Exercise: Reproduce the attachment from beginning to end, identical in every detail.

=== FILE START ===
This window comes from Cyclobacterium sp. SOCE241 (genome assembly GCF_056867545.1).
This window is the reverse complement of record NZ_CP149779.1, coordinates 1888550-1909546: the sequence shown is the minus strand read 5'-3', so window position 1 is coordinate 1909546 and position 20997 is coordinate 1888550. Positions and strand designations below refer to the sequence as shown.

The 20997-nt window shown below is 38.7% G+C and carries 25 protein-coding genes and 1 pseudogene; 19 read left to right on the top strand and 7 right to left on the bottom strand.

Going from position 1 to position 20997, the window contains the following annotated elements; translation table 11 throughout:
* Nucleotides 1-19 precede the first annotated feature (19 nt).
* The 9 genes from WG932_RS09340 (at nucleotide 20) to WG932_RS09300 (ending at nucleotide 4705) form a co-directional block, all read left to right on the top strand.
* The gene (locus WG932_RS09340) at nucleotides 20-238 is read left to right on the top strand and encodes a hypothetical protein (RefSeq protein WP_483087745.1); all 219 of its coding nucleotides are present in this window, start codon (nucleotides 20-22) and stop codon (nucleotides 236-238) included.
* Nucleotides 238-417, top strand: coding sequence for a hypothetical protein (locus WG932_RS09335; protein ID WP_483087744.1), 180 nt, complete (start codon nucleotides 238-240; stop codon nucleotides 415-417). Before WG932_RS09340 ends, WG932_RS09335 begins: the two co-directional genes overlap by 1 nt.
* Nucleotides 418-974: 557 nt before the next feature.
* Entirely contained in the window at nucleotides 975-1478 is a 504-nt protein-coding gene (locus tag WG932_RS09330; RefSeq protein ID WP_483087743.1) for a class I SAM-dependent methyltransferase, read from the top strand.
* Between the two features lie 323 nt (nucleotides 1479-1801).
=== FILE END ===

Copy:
This window comes from Cyclobacterium sp. SOCE241 (genome assembly GCF_056867545.1).
This window is the reverse complement of record NZ_CP149779.1, coordinates 1888550-1909546: the sequence shown is the minus strand read 5'-3', so window position 1 is coordinate 1909546 and position 20997 is coordinate 1888550. Positions and strand designations below refer to the sequence as shown.

The 20997-nt window shown below is 38.7% G+C and carries 25 protein-coding genes and 1 pseudogene; 19 read left to right on the top strand and 7 right to left on the bottom strand.

Going from position 1 to position 20997, the window contains the following annotated elements; translation table 11 throughout:
* Nucleotides 1-19 precede the first annotated feature (19 nt).
* The 9 genes from WG932_RS09340 (at nucleotide 20) to WG932_RS09300 (ending at nucleotide 4705) form a co-directional block, all read left to right on the top strand.
* The gene (locus WG932_RS09340) at nucleotides 20-238 is read left to right on the top strand and encodes a hypothetical protein (RefSeq protein WP_483087745.1); all 219 of its coding nucleotides are present in this window, start codon (nucleotides 20-22) and stop codon (nucleotides 236-238) included.
* Nucleotides 238-417, top strand: coding sequence for a hypothetical protein (locus WG932_RS09335; protein ID WP_483087744.1), 180 nt, complete (start codon nucleotides 238-240; stop codon nucleotides 415-417). Before WG932_RS09340 ends, WG932_RS09335 begins: the two co-directional genes overlap by 1 nt.
* Nucleotides 418-974: 557 nt before the next feature.
* Entirely contained in the window at nucleotides 975-1478 is a 504-nt protein-coding gene (locus tag WG932_RS09330; RefSeq protein ID WP_483087743.1) for a class I SAM-dependent methyltransferase, read from the top strand.
* Between the two features lie 323 nt (nucleotides 1479-1801).